Regards,

          Michel


          Le 1 juil. 07 à 20:03, Rik Littlefield a écrit :

          > --- In PanoToolsNG@yahoogroups.com, "Serge Maandag (yahoo)"
          > <yahoo@...> wrote:
          > >
          > > > Six different fisheye lenses have been subjected
          > > > to a comparative test in order to assess
          > > > their respective propensity to TCA.
          > > > The influence of light illumination spectrum
          > > > on TCA has also been studied.
          > > >
          > > > You may read the report here:
          > > > http://tinyurl.com/32jjdz
          > >
          > > That's a weird result...
          > >
          > > You would expect the blue abberation to be more pronounced
          > > under light that simply contains a bigger part of the
          > > blue spectrum. But not that the light source would
          > > change the scaling of the abberation.
          >
          > Serge,
          >
          > The thing to remember is that the aberration depends on wavelength,
          > not just on "red" versus "green" versus "blue".
          >
          > Two different wavelengths may both record only in the "blue" channel,
          > but nonetheless be shifted by different amounts.
          >
          > What gets recorded in the "blue" channel is a kind of weighted
          > average of the shifts over all of the different "blue" wavelengths
          > that were present in the illumination.
          >
          > If the different light sources have different proportions of various
          > wavelengths in the "blue" band, then those sources will show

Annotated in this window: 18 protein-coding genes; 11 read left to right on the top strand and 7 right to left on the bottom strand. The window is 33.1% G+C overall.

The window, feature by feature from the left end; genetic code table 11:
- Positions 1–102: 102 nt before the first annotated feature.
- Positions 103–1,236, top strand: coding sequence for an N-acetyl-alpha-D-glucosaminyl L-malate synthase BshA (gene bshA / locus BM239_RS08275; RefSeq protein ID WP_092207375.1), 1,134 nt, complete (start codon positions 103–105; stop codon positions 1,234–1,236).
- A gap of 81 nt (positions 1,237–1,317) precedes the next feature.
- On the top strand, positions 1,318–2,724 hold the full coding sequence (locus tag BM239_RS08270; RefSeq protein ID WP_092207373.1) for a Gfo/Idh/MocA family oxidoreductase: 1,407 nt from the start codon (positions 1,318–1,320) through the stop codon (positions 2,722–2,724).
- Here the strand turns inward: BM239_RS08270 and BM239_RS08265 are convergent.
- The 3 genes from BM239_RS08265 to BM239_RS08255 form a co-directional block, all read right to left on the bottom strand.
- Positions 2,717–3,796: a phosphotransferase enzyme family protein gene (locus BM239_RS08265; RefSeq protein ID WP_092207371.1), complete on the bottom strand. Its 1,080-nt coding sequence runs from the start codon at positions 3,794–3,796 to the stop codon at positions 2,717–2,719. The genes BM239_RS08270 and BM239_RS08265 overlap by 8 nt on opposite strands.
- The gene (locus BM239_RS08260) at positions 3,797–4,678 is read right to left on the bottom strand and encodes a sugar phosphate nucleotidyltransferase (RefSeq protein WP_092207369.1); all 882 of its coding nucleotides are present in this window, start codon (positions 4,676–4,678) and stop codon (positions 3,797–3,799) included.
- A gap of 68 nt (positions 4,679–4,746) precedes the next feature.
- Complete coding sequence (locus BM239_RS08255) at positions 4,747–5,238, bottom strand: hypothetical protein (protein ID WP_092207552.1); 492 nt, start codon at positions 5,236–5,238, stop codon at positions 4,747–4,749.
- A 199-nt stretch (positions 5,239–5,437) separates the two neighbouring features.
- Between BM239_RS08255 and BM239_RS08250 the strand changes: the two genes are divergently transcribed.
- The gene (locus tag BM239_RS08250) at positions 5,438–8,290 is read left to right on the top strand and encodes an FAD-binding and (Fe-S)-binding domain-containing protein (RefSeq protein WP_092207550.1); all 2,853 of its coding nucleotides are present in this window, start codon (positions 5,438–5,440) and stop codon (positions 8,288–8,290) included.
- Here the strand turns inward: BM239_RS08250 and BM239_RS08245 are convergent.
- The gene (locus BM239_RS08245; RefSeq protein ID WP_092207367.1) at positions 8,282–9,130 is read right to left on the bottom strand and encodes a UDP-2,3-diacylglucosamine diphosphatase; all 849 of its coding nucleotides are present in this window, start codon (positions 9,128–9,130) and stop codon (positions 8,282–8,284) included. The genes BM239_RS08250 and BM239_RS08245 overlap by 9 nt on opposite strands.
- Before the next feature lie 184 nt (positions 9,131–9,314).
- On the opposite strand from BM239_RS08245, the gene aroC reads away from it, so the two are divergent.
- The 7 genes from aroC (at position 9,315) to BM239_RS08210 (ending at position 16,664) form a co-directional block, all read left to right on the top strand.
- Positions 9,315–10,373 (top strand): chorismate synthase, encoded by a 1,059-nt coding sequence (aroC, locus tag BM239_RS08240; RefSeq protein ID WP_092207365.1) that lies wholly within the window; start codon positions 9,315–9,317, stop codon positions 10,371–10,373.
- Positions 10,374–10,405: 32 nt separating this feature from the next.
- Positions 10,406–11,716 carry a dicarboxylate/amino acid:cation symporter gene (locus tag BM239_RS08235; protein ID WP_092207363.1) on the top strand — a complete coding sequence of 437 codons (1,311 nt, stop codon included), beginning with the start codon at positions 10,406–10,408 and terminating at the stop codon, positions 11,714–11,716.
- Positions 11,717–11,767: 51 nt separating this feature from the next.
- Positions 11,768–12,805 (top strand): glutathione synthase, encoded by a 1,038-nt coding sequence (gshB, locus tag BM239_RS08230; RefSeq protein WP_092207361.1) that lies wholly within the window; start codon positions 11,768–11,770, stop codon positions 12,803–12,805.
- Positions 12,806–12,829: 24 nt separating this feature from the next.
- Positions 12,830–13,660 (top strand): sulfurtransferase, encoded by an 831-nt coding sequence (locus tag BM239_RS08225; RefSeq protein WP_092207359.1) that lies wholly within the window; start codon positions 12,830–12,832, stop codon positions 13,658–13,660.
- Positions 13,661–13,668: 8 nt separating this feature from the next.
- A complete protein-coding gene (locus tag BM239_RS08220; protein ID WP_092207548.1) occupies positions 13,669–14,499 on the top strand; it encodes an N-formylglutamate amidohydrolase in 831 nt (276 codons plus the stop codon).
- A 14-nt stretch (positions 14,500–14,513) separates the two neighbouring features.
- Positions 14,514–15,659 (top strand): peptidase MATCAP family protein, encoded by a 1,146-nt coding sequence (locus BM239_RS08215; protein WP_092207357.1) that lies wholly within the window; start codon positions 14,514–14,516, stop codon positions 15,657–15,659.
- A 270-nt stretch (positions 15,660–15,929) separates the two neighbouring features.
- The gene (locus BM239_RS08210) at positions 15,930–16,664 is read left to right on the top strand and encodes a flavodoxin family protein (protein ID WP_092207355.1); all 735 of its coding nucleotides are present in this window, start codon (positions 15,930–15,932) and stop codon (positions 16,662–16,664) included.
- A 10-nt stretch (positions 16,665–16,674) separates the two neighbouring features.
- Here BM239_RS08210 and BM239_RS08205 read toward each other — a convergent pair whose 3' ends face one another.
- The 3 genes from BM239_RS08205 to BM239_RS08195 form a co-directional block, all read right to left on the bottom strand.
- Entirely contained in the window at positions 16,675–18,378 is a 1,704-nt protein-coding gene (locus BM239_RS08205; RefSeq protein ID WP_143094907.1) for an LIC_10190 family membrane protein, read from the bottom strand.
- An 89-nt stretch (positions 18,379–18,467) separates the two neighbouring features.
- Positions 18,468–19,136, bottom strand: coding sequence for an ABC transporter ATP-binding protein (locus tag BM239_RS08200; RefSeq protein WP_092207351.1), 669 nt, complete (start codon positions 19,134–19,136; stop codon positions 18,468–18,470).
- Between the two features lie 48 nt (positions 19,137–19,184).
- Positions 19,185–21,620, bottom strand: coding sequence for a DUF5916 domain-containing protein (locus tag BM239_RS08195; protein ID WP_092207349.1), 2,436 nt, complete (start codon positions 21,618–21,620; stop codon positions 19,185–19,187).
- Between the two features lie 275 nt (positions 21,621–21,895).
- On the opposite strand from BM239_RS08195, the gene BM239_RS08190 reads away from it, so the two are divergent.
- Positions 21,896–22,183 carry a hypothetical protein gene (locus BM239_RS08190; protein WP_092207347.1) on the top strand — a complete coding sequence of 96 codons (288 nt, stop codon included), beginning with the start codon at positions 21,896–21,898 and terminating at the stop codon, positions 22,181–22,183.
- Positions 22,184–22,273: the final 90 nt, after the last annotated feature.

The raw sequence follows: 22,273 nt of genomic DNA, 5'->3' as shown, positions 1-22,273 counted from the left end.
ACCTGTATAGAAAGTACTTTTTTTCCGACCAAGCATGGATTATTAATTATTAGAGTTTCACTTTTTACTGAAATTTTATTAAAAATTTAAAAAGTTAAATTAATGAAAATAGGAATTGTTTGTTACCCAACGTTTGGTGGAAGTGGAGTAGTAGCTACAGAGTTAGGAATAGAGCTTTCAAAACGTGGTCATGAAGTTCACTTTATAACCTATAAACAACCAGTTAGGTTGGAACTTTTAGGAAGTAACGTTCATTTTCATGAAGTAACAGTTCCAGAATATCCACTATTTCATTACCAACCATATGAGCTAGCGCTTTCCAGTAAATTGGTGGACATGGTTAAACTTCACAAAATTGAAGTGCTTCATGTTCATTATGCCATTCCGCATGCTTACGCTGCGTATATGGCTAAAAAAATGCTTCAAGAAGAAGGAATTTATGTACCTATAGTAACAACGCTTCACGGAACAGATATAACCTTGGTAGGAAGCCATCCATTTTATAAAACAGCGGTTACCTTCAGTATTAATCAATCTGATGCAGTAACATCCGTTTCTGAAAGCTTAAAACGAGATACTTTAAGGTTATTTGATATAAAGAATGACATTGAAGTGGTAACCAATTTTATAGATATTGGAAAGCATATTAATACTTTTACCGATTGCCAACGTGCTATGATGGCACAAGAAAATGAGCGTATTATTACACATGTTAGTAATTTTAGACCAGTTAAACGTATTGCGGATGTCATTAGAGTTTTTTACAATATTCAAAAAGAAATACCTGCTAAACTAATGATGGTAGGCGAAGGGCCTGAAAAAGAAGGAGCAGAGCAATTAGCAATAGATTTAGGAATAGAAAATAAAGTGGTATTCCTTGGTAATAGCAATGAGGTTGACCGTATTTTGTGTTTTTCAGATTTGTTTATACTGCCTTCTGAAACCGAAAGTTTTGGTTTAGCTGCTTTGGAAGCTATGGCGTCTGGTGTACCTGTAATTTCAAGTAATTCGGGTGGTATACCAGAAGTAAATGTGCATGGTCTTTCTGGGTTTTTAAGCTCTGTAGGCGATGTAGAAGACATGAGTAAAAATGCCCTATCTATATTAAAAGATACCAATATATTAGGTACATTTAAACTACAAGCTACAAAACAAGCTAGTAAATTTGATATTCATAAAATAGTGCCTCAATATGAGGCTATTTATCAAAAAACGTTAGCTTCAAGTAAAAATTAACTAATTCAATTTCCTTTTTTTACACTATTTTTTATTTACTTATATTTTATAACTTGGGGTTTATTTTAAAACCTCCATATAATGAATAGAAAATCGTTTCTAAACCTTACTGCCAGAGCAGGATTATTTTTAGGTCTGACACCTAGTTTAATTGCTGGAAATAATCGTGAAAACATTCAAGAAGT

> different TCA.
          >
          > In summary, it is the detailed shape of the spectrum -- where are the
          > peaks and valleys? -- that cause TCA to be different for different
          > light sources.
          >
          > The phenomenon called "metamerism" is due to a similar cause. Much
          > info about that can be found by googling. A good place to start is
          > to Google "define: metamerism" and to read
          > http://en.wikipedia.org/wiki/Metamerism_(color) .
          >
          > --Rik

          >
          >



          [Non-text portions of this message have been removed]
        • Serge Maandag (yahoo)
          ... Ah, it is sort of like a quantification error. Then I just got Michel wrong. This does sound logical to me. I can imagine colours leaning towards infrared
          Message 4 of 6 , Jul 2, 2007
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            > What gets recorded in the "blue" channel is a kind of weighted
            > average of the shifts over all of the different "blue" wavelengths
            > that were present in the illumination.

            Ah, it is sort of like a quantification error. Then I just got Michel wrong.
            This does sound logical to me. I can imagine colours leaning towards infrared or
            ultraviolet could have a substantial influence.

            > In summary, it is the detailed shape of the spectrum -- where are the
            > peaks and valleys? -- that cause TCA to be different for different
            > light sources.

            I believe ignited-gas lamps usually have weird peaked spectrums, so I can imagine
            them causing these weird aliasing type of effects.

            > The phenomenon called "metamerism" is due to a similar cause. Much
            > info about that can be found by googling.

            Ah, I knew the effect, but not the name.

            Thanks for the great explanation (as usual)!
            Serge.